This is part 2 of Marisa’s blog. To read part 1, click here.
Treating Cancer Without a Violent Spirit
Having established that cancer is not my enemy can I find a less antagonistic way to face cancer? A cancer diagnosis is a grave problem, for sure, a scary reality evoking a wide range of feelings that I must manage. If at all possible, it would be better for me – for a peaceful day, an appreciative life – if I could avoid harboring negative emotions like anger, hatred, contempt, anxiety, or even disrespect towards this disease. The alternatives are not fatalism or passivity. I know that awareness and action are required: at a minimum, an awareness of my body’s disease situation, and a willingness to proactively support the processes that lead to cancer suppression and restoration of health.
There is no question that treating a cancer unleashes intense life-death biochemical conflict within the body, as the defective cells are found and eliminated. Surgery, radiation, chemotherapy are all harsh forms of killing or removing cancer cells, and they often damage other healthy cells as collateral damage. The body is shocked and stressed and traumatized by many of these treatments. I personally am benefiting from newer approaches like immunotherapies that are somewhat less punishing, but the treatment regimen I’m on is still a major intervention in the life of the body. For incurable cancers like my own, a lifetime rhythm of treatment-remission-relapse-treatment cycles has to be expected and embraced. If I am lucky, the right treatments might yield a treasured time of regained health, even though it will be temporary in the big picture.
The hard work of suppressing or eliminating the cancer cells is worth real effort; it is the pathway to restoring health. In this strenuous and challenging dynamic, I personally don’t want to think of myself as a warrior, or as someone in a battle. That makes “me” – my conscious mind – an enemy commander against my own body. It makes inevitable the sense of a split, a taking of sides, a good side, and an evil side. But I am all of me – the things in me that work and the ones that don’t. While incurable cancer is truly a serious disease, it is not true that I am being personally hunted down. There are parts of me, like the mutated myeloma cells, that don’t contribute to the common good anymore, so they have to be found and removed. I have no problem with that approach. It is the use of scientific power, but without animosity or anger – an active but nonviolent response to the threat to my life.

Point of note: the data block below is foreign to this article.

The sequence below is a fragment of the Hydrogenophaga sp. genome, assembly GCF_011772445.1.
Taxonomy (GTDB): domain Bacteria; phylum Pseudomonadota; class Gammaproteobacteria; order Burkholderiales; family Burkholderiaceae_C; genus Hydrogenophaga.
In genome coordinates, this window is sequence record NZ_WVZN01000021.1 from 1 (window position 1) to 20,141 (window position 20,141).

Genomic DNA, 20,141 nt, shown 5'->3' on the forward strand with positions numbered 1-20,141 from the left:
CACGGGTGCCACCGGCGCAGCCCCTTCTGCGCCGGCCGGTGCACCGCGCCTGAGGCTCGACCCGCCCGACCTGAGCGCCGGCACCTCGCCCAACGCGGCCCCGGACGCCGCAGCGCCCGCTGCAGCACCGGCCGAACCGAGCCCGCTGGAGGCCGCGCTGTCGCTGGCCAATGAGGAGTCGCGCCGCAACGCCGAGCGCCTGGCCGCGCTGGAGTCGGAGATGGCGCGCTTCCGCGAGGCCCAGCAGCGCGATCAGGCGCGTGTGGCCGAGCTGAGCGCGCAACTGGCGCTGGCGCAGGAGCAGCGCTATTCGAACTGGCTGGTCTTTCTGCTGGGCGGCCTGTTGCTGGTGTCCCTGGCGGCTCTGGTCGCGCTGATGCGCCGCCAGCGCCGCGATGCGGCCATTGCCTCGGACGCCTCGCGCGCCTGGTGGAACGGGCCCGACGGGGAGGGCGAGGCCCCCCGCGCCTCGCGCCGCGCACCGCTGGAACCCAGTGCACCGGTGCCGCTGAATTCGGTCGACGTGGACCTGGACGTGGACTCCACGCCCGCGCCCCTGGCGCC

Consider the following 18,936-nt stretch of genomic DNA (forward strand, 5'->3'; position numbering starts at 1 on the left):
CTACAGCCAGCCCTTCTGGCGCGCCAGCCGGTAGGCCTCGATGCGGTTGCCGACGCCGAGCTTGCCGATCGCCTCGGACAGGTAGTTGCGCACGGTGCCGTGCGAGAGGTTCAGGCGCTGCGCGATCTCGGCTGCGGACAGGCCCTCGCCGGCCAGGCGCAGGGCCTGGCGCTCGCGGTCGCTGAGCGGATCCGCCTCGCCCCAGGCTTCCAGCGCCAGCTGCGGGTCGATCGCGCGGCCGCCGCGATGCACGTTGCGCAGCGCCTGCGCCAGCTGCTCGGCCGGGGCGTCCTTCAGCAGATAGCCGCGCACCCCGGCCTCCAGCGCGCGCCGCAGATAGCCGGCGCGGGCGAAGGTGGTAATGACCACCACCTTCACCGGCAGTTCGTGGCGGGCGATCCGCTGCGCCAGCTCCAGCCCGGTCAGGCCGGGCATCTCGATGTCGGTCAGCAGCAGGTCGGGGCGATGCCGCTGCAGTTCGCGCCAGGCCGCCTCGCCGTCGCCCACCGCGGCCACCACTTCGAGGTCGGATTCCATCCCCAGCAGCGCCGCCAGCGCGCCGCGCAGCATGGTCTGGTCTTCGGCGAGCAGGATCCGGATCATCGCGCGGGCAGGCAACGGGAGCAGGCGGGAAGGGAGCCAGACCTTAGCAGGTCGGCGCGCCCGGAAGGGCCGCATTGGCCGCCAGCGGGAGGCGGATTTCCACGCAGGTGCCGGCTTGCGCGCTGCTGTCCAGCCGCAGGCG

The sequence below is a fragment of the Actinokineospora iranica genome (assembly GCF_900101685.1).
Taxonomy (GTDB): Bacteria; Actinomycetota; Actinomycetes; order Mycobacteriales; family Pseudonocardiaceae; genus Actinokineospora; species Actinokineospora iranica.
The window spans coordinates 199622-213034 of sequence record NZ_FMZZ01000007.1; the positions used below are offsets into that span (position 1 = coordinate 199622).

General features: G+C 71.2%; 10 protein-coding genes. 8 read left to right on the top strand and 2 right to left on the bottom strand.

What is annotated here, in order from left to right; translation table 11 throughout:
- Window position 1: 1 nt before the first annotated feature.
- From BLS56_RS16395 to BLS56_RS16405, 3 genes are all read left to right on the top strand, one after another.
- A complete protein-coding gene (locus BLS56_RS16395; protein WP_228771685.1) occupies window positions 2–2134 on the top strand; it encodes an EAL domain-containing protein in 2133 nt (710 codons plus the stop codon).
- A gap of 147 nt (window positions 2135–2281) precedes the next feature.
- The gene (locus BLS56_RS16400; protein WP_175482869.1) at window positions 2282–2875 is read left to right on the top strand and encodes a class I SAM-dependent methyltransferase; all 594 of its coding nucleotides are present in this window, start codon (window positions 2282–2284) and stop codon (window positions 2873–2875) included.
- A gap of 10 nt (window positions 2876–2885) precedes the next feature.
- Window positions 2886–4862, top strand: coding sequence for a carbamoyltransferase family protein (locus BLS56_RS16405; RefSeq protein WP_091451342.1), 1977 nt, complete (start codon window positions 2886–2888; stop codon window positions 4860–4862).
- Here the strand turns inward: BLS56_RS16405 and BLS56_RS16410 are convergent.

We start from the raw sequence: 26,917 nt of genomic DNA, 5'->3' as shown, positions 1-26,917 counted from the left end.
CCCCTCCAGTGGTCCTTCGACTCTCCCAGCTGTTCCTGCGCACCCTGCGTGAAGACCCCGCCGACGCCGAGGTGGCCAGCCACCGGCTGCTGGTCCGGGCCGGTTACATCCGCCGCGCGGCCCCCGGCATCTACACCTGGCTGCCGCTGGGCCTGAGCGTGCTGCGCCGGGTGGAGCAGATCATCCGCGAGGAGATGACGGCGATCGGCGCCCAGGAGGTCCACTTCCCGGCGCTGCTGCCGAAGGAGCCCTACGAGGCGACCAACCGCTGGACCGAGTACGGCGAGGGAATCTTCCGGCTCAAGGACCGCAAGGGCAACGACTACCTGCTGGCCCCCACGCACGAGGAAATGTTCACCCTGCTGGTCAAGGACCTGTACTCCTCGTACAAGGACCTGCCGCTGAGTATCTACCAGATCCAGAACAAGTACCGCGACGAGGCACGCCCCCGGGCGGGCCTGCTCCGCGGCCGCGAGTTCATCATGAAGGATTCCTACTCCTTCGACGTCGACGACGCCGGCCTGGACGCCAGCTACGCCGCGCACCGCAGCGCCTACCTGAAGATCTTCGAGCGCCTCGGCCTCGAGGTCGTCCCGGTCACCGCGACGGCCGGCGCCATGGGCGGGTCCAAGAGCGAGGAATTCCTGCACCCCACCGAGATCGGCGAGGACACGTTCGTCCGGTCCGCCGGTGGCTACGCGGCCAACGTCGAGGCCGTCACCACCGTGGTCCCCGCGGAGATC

I don’t hate the myeloma cells. I do fervently hope to banish this cancer for a good long time, but I don’t want to live from a stance of being a violent adversary to my own self or to others. I want to walk this cancer journey in peace with myself as a whole person, who appreciates the gift of a body, even its flaws, and weakness, and off-course parts. This desire is very important to me, a core of my spirituality and my view of life.
Yes, I’ll Do My Best to Stay Peaceful
Despite enormous strides in treatment, my cancer is not known to be curable. As far as we know, the myeloma will continue to mutate, and it will eventually arrive at a type for which there is no effective treatment. Someday – if I’m lucky, that “someday” will be years hence – I will be faced with a cancer that can no longer be controlled unless I die of something else first.
What this means to me is that the nonviolent attitude with which I would like to live with my cancer must also become the nonviolent attitude with which to befriend the reality of my eventual death. I am guessing that the gift of serenity in the face of mortality might be rare. My father had it. I hope I will, too.
In the meantime, I will stay the course here, doing my best to act diligently in cooperation with the treatment process. Instead of envisioning myself standing at the gates of my body-castle with lances bristling, I imagine myself setting up a safe, comfortable healing room within its walls. That is the place where the myeloma is being found and dismantled, the “m-spikes” are drawn down, the “light chains” disappear. (That’s Multiple Myeloma lingo.)
Instead of a stance of cold and armored rejection of anything to do with cancer, I hope to be able to maintain a posture of support, containment, and protection for my body as it metabolizes the chemo drugs and suppresses the cancer. I will do my best to encourage my body, cooperate with it, and I will wait as it works on my behalf. Not so much a warrior, but rather a faithful companion to my compromised body.
These are my reflections at a very early stage of a permanent new-normal for me; I can’t say what I will feel or think later. I hope I can retain a sense of openness, gratitude, and patience towards what life brings me, without being taken over too often with the unavoidable feelings of fear, grief, or anger. I am trying to assertively confront the problem that cancer represents as I go through treatment, while I do my best to navigate my cancer journey from a nonviolent and peaceful spirit. I don’t have any illusions that this will be easy, and I know it isn’t the path for everyone… but it does seem to be right for me.
Marisa Guerin, PhD, is retired from a career that spanned three phases: first, as Director of the national office for national Catholic youth ministry; second, as Vice President of Human Resources for a major international manufacturing company; and third, as President of her own consulting company, providing support to businesses and nonprofit organizations on issues related to management, strategy, and leadership. Marisa holds a doctorate in Human and Organizational Systems and served for five years on the Project Faculty of the Wharton Global Consulting Practicum. A native of the Philadelphia area, Marisa lives in West Philadelphia with her husband, Mike Sweeney. Marisa was diagnosed in August 2021 with Multiple Myeloma.